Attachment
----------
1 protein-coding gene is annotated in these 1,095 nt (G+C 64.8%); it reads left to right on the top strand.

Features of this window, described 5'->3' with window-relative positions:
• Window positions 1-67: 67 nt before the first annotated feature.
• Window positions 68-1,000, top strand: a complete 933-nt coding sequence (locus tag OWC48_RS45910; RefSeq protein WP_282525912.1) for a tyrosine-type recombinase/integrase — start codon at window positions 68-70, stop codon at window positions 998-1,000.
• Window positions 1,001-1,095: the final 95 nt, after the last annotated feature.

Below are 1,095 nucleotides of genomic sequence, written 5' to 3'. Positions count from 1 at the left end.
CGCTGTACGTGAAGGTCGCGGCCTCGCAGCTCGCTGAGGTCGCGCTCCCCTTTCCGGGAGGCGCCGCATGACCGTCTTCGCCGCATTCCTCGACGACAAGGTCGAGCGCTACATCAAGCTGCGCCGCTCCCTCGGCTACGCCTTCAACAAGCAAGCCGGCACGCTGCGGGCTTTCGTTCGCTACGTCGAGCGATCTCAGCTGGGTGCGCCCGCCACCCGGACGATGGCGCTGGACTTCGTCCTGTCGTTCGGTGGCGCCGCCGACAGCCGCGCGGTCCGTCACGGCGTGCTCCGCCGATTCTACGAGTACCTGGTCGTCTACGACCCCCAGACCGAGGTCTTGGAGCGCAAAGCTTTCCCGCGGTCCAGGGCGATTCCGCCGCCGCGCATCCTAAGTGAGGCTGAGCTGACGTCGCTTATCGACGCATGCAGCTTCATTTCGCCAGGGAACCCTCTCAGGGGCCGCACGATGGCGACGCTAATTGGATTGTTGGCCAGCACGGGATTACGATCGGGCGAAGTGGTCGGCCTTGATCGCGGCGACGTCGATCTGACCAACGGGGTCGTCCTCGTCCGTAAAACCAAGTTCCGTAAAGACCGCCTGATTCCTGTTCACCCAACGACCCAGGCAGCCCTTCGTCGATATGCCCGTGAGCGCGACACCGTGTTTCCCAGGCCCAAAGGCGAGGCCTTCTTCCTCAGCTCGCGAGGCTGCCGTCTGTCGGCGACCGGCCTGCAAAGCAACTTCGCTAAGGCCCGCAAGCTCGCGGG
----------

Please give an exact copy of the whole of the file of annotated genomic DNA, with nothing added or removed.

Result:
1 protein-coding gene is annotated in these 1,095 nt (G+C 64.8%); it reads left to right on the top strand.

Features of this window, described 5'->3' with window-relative positions:
• Window positions 1-67: 67 nt before the first annotated feature.
• Window positions 68-1,000, top strand: a complete 933-nt coding sequence (locus tag OWC48_RS45910; RefSeq protein WP_282525912.1) for a tyrosine-type recombinase/integrase — start codon at window positions 68-70, stop codon at window positions 998-1,000.
• Window positions 1,001-1,095: the final 95 nt, after the last annotated feature.

Below are 1,095 nucleotides of genomic sequence, written 5' to 3'. Positions count from 1 at the left end.
CGCTGTACGTGAAGGTCGCGGCCTCGCAGCTCGCTGAGGTCGCGCTCCCCTTTCCGGGAGGCGCCGCATGACCGTCTTCGCCGCATTCCTCGACGACAAGGTCGAGCGCTACATCAAGCTGCGCCGCTCCCTCGGCTACGCCTTCAACAAGCAAGCCGGCACGCTGCGGGCTTTCGTTCGCTACGTCGAGCGATCTCAGCTGGGTGCGCCCGCCACCCGGACGATGGCGCTGGACTTCGTCCTGTCGTTCGGTGGCGCCGCCGACAGCCGCGCGGTCCGTCACGGCGTGCTCCGCCGATTCTACGAGTACCTGGTCGTCTACGACCCCCAGACCGAGGTCTTGGAGCGCAAAGCTTTCCCGCGGTCCAGGGCGATTCCGCCGCCGCGCATCCTAAGTGAGGCTGAGCTGACGTCGCTTATCGACGCATGCAGCTTCATTTCGCCAGGGAACCCTCTCAGGGGCCGCACGATGGCGACGCTAATTGGATTGTTGGCCAGCACGGGATTACGATCGGGCGAAGTGGTCGGCCTTGATCGCGGCGACGTCGATCTGACCAACGGGGTCGTCCTCGTCCGTAAAACCAAGTTCCGTAAAGACCGCCTGATTCCTGTTCACCCAACGACCCAGGCAGCCCTTCGTCGATATGCCCGTGAGCGCGACACCGTGTTTCCCAGGCCCAAAGGCGAGGCCTTCTTCCTCAGCTCGCGAGGCTGCCGTCTGTCGGCGACCGGCCTGCAAAGCAACTTCGCTAAGGCCCGCAAGCTCGCGGG